[00:02:46] If no errors are thrown and if you just open up, if you go to the port, whatever port it says, it will tell you what port it's serving on. If you go to that port, and you see an alert, you're good. If you don't see an alert and you got an error in your console, you messed something up.

[00:03:00] Because what's happening is we have this app.js, which has some ES6 stuff in it, or ES 2015. So you know what this looks, if you don't know what this is, don't worry about it. We'll get there, but it's just doing an alert. So if this compiles down correctly, it will throw an alert in your browser.

[00:03:15] So that's how you know you've got it working. So, the result should look something like this. So if you come in here and you put npm start, you will see this with no errors. You will see all of this output from gulp. You will see webpack says, created a bundle.js and a, all of this other stuff from gulp, and then it says, cool, you're serving on port 4500.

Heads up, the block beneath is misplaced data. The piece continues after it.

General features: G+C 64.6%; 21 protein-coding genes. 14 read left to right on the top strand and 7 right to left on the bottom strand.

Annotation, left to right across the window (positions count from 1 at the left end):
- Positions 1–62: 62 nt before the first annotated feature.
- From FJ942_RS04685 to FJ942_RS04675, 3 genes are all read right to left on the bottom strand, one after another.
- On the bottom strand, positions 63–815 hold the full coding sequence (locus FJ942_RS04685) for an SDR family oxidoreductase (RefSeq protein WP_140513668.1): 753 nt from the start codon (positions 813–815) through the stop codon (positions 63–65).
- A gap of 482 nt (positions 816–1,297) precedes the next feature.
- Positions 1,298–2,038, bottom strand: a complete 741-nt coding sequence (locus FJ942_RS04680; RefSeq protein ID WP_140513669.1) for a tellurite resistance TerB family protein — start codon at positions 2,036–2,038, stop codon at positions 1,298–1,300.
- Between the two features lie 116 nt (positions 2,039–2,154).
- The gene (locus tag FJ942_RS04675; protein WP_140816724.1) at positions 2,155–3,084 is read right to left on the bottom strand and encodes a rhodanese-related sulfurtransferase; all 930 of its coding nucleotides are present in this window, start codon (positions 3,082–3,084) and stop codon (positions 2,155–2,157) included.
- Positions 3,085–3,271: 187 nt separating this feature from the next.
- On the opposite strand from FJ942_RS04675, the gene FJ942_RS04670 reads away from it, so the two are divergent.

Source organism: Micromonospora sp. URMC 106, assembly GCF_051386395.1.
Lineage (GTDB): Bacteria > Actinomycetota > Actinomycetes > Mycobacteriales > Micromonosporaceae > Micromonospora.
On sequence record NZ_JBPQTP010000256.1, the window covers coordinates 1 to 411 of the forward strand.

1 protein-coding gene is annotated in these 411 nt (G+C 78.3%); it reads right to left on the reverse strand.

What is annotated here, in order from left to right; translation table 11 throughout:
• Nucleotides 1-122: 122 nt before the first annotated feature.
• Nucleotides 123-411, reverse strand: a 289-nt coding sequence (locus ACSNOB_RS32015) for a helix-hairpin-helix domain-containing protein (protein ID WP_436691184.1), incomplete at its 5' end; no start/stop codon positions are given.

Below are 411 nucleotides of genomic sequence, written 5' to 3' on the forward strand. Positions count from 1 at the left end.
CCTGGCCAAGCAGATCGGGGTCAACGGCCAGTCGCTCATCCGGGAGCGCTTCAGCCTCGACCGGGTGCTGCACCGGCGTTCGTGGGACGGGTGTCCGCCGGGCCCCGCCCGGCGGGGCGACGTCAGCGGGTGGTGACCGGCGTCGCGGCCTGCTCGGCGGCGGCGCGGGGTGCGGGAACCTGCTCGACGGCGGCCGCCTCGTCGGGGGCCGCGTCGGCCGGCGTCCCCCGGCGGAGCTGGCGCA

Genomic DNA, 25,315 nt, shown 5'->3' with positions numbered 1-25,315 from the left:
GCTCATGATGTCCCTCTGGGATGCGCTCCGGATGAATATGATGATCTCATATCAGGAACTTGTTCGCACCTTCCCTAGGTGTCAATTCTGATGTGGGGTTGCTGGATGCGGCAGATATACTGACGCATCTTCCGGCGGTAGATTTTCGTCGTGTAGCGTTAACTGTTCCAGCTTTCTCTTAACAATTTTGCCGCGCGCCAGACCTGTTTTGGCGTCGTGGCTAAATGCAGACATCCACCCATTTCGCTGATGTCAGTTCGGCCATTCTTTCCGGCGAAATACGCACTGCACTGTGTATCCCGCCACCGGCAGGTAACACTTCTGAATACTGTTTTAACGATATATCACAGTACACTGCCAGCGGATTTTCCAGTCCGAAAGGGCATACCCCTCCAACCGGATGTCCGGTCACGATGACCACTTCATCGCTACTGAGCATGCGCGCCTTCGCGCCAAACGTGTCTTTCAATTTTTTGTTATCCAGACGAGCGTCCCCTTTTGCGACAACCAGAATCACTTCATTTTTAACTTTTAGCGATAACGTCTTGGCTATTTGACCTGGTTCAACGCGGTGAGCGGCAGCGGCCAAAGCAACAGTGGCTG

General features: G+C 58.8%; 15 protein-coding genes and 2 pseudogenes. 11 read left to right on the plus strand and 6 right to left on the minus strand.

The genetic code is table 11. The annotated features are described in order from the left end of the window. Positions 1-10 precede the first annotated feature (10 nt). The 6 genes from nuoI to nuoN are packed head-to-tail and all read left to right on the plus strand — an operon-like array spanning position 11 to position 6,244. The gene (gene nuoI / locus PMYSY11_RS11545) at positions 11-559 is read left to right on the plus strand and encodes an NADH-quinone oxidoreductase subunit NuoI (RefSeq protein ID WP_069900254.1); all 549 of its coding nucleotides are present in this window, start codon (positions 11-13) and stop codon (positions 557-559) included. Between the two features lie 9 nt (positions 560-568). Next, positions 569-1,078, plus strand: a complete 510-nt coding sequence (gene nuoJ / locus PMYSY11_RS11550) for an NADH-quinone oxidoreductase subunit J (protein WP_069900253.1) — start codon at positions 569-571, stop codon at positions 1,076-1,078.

[00:03:43] So if we go look at that,
>> Scott Moss: We'll see this alert pop up.
>> Scott Moss: If you look in the console, there's no errors. That's what you should see.
>> Audience: Can you show us what your source map looks like?
>> Scott Moss: The actual file?
>> Audience: Or just like, if you were to debug it.

>> Scott Moss: If I was gonna debug it?
>> Audience: Yeah.
>> Scott Moss: So did you try to go look at it like in here, and it didn't show the stuff? Yeah, so there's some stuff going on with that, and the way, let's check it out, I'll show you. So if you're going to app, let's just do a debugger.